Wednesday, August 11, 2004

Sometimes little things can tell you about big things. While Sen. John Kerry and his running-mate Sen. John Edwards were recently photographed at lunchtime at Wendy’s, to show what regular guys they are, their real lunch was from a local yacht club, which is more their speed in real life.

There is nothing wrong with eating lunch from or at a yacht club. What is wrong is being phony — and thinking the American people need to be conned.

Franklin D. Roosevelt was elected president four times while never pretending to be anything other than what he was, a born member of the elite class. Neither he nor the voters required a charade such as that of Mr. Kerry and Mr. Edwards.

A certain amount of fraud creeps into many political campaigns but fraud is absolutely central to the Kerry campaign. Above all, his campaign must camouflage or deny the central fact of Mr. Kerry’s political career — that he has been the most liberal member of the United States Senate.

Says who? Says Americans for Democratic Action, a leading liberal organization for more than half a century. The ADA keeps tabs on congressional voting and ranks senators on their votes for liberal causes, so as to inform ADA’s members as to who are their strongest supporters.

Mr. Kerry came in No. 1 on liberal voting in the Senate, ranking above Ted Kennedy. Sen. John Edwards also had a more liberal voting record than Mr. Kennedy. These guys are on the far left of a liberal party. What does that mean in concrete terms?

Among other things, it means racial quotas, higher taxes, weakening the military, and — perhaps most significant of all — appointing liberal judges who will spend decades finding reasons to turn criminals loose and allowing frivolous lawsuits that drive up prices to consumers and destroy businesses and jobs. You can’t run on that platform and win a national election.

Moreover, you cannot frankly state the underlying assumptions of the liberal vision of the world, such as the notion the liberal anointed need to impose their superior vision on the masses.

Politically, you have to pretend to be one of the people, even though the whole basis of your vision is that you are vastly superior to them. Even when you are a pompous elitist who looks down on the average American, you have to project a political image as a regular guy by being photographed with a baseball bat or a hunting rifle — or eating at Wendy’s.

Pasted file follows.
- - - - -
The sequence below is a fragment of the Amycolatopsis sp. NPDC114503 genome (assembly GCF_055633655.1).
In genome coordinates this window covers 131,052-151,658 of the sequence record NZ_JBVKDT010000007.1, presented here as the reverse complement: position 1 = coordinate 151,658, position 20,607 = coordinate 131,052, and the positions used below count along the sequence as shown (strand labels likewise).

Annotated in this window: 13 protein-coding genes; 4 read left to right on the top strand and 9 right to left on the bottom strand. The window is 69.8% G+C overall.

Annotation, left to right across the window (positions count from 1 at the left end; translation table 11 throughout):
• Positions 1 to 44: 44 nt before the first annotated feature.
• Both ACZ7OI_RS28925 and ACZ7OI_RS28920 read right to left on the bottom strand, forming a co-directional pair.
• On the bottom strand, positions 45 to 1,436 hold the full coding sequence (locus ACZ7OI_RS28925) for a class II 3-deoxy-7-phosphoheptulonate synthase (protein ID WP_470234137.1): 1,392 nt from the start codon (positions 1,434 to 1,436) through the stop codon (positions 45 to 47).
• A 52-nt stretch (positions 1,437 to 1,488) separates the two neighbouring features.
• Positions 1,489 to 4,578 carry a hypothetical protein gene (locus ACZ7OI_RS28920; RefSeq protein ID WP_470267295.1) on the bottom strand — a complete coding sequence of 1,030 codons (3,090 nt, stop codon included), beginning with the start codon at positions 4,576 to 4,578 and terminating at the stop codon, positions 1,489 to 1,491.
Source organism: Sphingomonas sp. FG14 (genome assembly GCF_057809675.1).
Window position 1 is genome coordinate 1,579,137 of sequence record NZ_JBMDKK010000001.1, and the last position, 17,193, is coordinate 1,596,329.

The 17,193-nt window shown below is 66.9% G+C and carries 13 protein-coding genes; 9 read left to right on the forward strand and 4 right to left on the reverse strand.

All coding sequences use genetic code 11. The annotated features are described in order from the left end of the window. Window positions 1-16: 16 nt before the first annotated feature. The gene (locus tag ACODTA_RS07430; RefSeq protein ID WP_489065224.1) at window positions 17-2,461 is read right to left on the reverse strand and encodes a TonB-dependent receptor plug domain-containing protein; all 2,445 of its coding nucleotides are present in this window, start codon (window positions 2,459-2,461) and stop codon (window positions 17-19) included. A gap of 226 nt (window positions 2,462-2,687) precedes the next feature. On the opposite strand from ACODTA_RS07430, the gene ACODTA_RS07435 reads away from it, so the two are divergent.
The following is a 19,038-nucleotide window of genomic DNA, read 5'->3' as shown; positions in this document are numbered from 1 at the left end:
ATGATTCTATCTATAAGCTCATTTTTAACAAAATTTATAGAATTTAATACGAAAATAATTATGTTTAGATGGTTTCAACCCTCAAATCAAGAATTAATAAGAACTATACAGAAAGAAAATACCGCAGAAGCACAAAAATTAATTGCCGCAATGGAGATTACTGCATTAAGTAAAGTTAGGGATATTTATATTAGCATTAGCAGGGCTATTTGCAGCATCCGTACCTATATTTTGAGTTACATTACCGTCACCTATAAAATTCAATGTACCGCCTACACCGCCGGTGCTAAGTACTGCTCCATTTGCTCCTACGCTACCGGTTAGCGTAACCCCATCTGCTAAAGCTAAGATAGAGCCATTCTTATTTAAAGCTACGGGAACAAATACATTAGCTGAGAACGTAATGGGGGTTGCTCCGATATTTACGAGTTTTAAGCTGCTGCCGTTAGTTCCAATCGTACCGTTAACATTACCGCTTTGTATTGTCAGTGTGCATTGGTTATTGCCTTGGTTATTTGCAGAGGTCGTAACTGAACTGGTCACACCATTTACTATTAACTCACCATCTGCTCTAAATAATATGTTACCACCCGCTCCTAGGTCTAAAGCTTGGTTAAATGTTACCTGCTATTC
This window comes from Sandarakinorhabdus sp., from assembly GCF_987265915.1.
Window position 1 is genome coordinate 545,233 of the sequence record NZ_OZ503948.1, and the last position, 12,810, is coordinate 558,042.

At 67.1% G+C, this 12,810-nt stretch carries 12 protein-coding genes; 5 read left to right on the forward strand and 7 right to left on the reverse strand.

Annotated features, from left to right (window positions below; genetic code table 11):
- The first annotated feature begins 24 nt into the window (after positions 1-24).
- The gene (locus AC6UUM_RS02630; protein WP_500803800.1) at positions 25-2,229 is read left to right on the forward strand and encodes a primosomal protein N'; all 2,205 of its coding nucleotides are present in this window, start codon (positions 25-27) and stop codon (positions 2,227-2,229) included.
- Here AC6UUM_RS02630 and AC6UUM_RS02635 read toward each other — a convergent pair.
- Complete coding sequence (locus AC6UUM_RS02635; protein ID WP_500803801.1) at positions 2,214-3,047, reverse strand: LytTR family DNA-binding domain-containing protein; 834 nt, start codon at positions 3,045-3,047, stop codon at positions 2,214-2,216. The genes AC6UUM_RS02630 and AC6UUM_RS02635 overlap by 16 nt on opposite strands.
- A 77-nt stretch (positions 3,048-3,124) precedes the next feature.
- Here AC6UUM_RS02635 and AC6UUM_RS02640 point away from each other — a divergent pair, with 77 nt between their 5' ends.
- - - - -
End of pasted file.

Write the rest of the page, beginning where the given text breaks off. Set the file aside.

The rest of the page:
Disinformation is where it’s at, if you are a liberal. Weakness on military defense, for example, has to be camouflaged by constantly using words like “strong,” “strength,” ” tough” and the like, while clenching your fist and using a bombastic tone.

In a memorable scene near the end of “The Wizard of Oz,” the wizard — exposed as a fraud — admits he cannot give Dorothy’s friends what they want, namely courage, a brain, and a heart. But he presents them all with substitutes.

That is what Mr. Kerry and Mr. Edwards must do to have a chance at winning this year’s election. They must come up with substitutes for reality.

In a sense, it is unfair to expect liberals to talk straight to the public because politically it is not a level playing field.

Conservatives can get elected to all sorts of offices, including president of the United States, while saying they are conservative. But there are far fewer places where a liberal can get elected saying he or she is a liberal — and certainly not elected president of the United States with that label.

Voters have seen the results of liberalism over the years and don’t like what they have seen. The last openly liberal candidate elected president was Lyndon Johnson, 40 years ago. The last Democratic candidate who even admitted to being a liberal was Walter Mondale, 16 years ago — and he was buried in a landslide.

So don’t look for liberal candidates to admit being liberals, when the presidency is on the line. They are not about to commit political suicide. Media people consider it an “attack” to call candidates liberals — or to call the media liberal.

Thomas Sowell is a nationally syndicated columnist.

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